What is Trauma?
As a Trauma therapist , I explain trauma to my clients as experiences or situations that are emotionally painful and distressing, and that devastate survivors’ ability to respond constructively, leaving them feeling helpless. Trauma is defined by the American Psychological Association (APA) as the emotional response someone has to an extremely negative event. The emotional effects of trauma can be debilitating to many, and might require expert help to restore normal functioning.
Examples of Trauma
In my experience as a Trauma psychotherapist, the most common causes of Trauma that my adult clients have expressed include:
Sexual abuse and/or rape
Physical and emotional neglect as children
Terrorist attacks or severe natural disasters
Abrupt separation from loved ones by death or other means
Witnessing an act of violence
Symptoms of Trauma
As a Trauma therapist, I have heard a wide range of symptoms associated with experiencing traumatic events. Some of the most common symptoms reported by clients in Trauma therapy are
Shock, denial, or disbelief
Anger, irritability, mood swings
Guilt, shame, self-blame
Feeling sad or hopeless
Confusion, difficulty concentrating
Anxiety and fear
Withdrawing from others
Feeling disconnected or numb
Insomnia or nightmares
Being startled easily
Aches and pains
Edginess and agitation
This list is in no way exhaustive. Different people experience different symptoms for Trauma that can range in severity and expression.
How Can Trauma Therapy help you?
Because Trauma is rooted in events out of the ordinary, my primary focus as a Trauma counselor is to work with my client on creating order and routine and a sense of familiarity in the Trauma counseling process. Things as simple as meeting at the same time of day, the same day of the week, and sitting in the same spot week in and week out may seem trivial, but can go a long way in allowing a sense of consistency to develop which helps my clients relax and explore their many feelings towards the trauma. Establishing an excellent relationship with my Trauma clients is key as well. I do not pretend to know how they feel or what the must be going through, because the truth is, I don’t. What I try to do is gently walk with them on their path to healing, and going at their pace. I don’t ask my clients to recount traumatic events to me, and if they want to at their own accord, I help them tread lightly and go at a pace that does not re traumatize them.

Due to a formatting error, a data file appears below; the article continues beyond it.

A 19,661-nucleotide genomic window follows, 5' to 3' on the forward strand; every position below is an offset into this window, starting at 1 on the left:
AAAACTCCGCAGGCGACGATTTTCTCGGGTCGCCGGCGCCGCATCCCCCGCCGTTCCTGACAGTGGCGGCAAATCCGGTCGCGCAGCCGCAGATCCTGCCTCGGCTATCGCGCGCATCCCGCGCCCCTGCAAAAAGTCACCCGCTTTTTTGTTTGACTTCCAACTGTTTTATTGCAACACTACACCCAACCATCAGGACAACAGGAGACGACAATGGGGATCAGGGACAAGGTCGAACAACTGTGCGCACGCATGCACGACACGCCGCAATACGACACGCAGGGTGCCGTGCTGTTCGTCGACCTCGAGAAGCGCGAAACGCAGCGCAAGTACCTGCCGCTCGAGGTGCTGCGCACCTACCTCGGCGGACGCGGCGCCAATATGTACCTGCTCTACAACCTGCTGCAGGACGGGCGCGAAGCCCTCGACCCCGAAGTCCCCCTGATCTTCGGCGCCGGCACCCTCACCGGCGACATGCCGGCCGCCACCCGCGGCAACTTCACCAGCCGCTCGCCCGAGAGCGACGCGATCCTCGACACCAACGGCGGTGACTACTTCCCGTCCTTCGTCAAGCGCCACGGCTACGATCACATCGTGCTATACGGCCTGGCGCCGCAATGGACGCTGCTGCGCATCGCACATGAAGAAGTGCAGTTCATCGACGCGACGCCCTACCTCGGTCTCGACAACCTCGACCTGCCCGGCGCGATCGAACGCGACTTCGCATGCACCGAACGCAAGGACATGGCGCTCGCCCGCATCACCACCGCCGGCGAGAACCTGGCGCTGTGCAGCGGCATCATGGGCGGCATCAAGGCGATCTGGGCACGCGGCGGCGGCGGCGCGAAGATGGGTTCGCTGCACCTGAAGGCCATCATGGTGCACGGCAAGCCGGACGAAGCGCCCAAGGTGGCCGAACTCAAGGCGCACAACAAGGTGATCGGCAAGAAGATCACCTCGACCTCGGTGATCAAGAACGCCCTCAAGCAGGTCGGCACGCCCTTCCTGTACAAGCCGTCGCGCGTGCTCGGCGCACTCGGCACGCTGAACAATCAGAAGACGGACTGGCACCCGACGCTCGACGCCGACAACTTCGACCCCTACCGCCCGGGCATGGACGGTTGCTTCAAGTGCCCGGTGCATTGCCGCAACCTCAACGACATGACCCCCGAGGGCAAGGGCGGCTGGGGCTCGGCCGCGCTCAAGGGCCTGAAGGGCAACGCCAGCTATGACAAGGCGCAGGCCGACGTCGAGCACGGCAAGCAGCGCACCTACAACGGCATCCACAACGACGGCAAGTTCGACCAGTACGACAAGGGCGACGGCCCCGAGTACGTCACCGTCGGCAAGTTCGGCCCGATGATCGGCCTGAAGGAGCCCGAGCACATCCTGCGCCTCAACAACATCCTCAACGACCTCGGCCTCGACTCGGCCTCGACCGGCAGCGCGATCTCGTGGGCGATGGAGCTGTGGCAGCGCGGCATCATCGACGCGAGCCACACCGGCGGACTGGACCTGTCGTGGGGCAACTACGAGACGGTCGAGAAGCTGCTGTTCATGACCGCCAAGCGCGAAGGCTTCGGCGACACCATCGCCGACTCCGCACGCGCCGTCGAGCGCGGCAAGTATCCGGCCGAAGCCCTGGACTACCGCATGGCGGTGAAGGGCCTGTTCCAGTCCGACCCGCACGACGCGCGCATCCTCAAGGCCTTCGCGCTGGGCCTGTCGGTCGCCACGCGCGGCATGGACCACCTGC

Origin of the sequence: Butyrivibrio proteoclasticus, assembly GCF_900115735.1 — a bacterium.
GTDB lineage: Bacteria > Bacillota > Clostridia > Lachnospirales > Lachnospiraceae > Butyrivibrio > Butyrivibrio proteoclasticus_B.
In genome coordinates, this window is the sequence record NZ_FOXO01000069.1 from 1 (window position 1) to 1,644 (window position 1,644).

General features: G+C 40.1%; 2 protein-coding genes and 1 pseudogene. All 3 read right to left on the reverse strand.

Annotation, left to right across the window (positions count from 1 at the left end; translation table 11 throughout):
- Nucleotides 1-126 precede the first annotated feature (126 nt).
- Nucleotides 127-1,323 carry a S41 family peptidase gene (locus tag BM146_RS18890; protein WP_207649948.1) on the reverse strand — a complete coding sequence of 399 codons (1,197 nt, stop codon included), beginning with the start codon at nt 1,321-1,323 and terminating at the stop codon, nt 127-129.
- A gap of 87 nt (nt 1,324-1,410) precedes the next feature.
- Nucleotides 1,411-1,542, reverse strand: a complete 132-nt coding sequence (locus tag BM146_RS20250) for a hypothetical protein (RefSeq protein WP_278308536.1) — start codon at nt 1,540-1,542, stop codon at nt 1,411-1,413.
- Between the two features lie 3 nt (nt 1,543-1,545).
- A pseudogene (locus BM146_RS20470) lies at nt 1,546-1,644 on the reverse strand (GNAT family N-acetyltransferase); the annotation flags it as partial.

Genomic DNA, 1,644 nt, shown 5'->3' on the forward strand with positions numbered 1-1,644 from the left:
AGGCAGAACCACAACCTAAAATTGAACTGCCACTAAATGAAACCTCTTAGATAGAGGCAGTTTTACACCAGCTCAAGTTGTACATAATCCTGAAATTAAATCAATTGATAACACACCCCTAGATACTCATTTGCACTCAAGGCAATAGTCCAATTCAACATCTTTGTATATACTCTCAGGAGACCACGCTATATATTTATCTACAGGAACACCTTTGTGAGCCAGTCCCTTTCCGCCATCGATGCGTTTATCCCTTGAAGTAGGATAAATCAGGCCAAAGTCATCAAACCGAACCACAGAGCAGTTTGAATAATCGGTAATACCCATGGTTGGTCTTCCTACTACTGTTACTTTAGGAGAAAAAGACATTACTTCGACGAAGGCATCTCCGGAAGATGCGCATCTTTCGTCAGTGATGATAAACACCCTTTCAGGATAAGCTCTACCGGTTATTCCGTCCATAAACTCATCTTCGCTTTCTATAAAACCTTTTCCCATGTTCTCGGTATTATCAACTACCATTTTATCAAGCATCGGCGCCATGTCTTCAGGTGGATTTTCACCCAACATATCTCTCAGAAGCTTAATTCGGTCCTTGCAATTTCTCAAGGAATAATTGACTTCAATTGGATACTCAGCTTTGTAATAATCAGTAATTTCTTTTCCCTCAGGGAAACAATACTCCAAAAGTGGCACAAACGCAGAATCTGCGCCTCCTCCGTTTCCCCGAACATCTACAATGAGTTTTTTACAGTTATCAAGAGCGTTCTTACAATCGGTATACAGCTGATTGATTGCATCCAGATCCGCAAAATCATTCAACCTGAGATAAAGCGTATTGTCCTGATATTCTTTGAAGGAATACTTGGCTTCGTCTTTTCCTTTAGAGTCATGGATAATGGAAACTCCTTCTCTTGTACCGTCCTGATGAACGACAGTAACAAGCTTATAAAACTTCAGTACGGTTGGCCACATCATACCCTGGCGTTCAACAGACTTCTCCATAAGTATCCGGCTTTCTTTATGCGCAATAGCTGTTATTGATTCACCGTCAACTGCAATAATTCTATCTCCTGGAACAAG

What to Expect in Trauma Therapy?
My Journey with Trauma clients is generally divided into two stages:
Stage 1 includes:
Exploring feelings and impressions associated with the traumatic event(s)
Understanding our body’s defense mechanisms, and recognizing when the client is engaging fight or flight responses.
Gaining new skills and awareness to self soothe and regulate emotions
Finding new ways, and revisiting old ways of connecting with and trusting other people
Stage 2 includes:
Discussing new “post trauma” goals and aspirations
Understanding and leveraging personal resilience
Regaining sense of agency over the client’s own life
Experimenting with relationships while in the safety of the therapeutic relationship